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When Culture Snapped: Grad designs app to fill social media void

When Culture Snapped: Grad designs app to fill social media void
Grad designs app to fill social media void

by Rachel James-Terry

Pop culture and African-American culture is too expansive to be whittled down and compressed into a social media hashtag, says Jackson State University graduate Frederick Burns, the founder of app development company RuniT LLC.

To be clear, the 26-year-old has no issue with hashtags, but he believes his filters offer more freedom of expression. “I felt as if African-Americans really didn’t have a way of representing ourselves outside a hashtag,” he says.

So, in 2017, he released CultureSnap – an app chock-full of features that reflect the ever-changing trend of words, attitudes and perspectives inspired by mainstream millennials.

CultureSnap allows users to take photos and videos then add popular and colorful filters containing catchy idioms like “Hair on Fleek” or “Netflix and Chill.” It also includes representations from the National Pan-Hellenic Council’s organization of black fraternities and sororities. Furthermore, it comes equipped with a full- body camera that offers photo editing, zooming options, red-eye correction, teeth whitening and meme creation among other clever selections.

Although Burns is clear that his concept represents “the culture” on a larger scale, he acknowledges that his app is intended to work congruently with social media and not in competition. “My app cannot thrive without Snapchat, Instagram, Facebook or Twitter. I need those platforms,” he says.

After spending at least two years cultivating the app, Burns says one of his clients, Kylon Alford- Windfield, motivated him to release it. Now, Windfield assists with the creation of strategic partnerships. JSU alumnus and friend Keonte Turner, did the beta testing and, also assists with marketing and business expansion. The Jackson native credits graphic designer Cornelius “Hank” Williams for creating the logo, in-app filters, motion graphics and promotional videos. Stephen Capler, another JSU alumnus, is head of Android development. Reshonda Perryman, a JSU graduate and graphic designer, has generated over 300 of the app’s splashy and entertaining filters in addition to handling promotional graphics and customization.

“We just try to stay up on the different trends that are going on but also tackle important things associated with HBCUs and black excellence – ideas that will portray the culture in a good way,” Perryman explains.

Initially, she viewed CultureSnap as just another freelance job but could not help but to be consumed by Burns’ enthusiasm and passion for the project. She also agrees that CultureSnap is filling a gap in the social media market when it comes to providing certain demographics fun alternatives that reflect their lifestyle.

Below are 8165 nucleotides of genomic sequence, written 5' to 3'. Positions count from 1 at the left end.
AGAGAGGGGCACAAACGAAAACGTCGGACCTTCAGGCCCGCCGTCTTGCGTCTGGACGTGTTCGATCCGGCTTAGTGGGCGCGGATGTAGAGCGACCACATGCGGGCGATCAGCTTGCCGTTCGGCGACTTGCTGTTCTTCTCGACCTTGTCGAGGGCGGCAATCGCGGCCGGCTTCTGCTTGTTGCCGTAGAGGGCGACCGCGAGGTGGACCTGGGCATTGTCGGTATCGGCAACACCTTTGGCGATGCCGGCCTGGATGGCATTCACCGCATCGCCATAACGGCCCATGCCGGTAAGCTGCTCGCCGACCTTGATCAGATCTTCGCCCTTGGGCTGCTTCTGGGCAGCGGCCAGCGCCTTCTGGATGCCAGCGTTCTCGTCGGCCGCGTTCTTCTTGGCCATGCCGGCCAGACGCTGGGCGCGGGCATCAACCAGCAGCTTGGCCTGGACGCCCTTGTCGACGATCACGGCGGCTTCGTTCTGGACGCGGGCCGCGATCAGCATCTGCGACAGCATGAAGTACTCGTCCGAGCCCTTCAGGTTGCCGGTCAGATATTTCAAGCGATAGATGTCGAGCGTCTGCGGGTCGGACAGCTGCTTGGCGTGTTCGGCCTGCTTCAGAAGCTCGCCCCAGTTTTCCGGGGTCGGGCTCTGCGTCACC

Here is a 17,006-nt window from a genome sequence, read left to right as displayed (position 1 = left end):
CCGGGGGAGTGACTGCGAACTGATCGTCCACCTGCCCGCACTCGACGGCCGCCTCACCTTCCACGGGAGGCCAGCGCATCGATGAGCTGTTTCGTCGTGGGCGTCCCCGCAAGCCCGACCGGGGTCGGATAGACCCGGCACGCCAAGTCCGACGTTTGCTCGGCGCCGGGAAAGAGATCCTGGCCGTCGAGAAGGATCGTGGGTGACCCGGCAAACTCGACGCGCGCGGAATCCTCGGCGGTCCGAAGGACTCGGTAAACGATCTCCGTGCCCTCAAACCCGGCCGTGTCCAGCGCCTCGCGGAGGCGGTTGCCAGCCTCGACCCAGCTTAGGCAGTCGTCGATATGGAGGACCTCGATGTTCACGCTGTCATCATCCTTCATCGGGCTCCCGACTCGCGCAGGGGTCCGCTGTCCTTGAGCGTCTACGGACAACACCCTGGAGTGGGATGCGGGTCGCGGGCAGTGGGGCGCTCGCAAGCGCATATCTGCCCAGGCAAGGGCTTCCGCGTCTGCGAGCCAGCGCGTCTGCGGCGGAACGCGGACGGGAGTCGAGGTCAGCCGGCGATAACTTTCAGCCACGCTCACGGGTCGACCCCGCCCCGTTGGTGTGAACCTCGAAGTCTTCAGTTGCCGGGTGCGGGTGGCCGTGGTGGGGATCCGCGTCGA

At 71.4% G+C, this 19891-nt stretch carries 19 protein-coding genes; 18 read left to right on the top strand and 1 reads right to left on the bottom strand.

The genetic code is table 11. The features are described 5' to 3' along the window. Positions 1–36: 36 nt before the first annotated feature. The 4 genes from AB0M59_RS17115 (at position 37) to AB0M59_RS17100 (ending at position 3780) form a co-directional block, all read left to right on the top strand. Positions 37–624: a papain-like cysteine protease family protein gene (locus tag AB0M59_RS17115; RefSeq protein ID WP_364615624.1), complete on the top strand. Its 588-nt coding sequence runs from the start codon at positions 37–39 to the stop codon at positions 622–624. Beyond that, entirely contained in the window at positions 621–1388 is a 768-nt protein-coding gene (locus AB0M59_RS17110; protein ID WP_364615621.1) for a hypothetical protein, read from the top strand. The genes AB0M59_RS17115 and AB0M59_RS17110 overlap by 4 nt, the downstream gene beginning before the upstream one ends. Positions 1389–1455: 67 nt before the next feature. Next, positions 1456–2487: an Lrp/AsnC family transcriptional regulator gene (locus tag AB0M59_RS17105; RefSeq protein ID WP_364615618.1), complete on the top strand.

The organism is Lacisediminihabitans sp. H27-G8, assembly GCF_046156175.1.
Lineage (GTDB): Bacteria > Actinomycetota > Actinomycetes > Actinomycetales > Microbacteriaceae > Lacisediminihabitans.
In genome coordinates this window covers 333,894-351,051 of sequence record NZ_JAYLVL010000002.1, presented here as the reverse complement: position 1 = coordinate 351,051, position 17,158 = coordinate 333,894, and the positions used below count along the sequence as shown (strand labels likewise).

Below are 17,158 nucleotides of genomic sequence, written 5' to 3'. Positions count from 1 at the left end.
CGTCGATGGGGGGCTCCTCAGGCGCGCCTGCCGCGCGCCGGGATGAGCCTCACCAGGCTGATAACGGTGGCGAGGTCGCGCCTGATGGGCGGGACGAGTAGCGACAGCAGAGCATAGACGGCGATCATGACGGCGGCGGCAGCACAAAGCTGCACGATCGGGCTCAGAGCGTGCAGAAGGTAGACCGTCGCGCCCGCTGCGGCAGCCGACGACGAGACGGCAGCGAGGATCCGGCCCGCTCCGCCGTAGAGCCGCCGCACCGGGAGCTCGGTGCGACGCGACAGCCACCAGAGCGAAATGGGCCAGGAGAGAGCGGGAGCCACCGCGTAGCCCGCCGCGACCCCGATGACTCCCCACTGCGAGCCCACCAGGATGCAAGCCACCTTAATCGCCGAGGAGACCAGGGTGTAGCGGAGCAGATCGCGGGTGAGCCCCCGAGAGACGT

To date, CultureSnap has partnered with celebrity chef Ahki, nine Texas state fair classics, JSU and several other HBCUs. But, the RuniT founder is most ecstatic about an official partnership with Oprah Winfrey’s the OWN Network promoting the television series, “Black Love.”

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Fred Burns (Photos by Anissa Hidouks/JSU

“I am beyond excited,” Burn says. “The opportunities can be limitless when you have a vision, put it on paper and then turn it into something tangible.”

Some might say the engineer’s success is hard earned. After his mother and father were unable to care for him and his nine siblings, they were parceled out to various foster homes throughout Jackson. Eventually, Burns would be adopted by his aunt who was able to add some stability to his life. Despite his rough start, he would go on to become the valedictorian of Wingfield High School and then receive a degree in computer engineering in 2014. Burns now resides in Dallas and works at American Airlines as an iOS software developer. He is also the father of 6-year-old twin boys.

As a kid, Burns said he would dismantle electronics and assemble them into other items. However, he was inspired to become an engineer when his friend, Christopher Turnage, showed him how to build an app. The number of people who have motivated and mentored him would fill at least 30 pages, Burns says, expressing extreme gratitude to all who helped him on his journey.

When it comes to the future of CultureSnap, Burns says: “One year from now my vision is that CultureSnap will be the go-to platform for visual representation of the culture, the first app you open after you wake up.”

 

 

 

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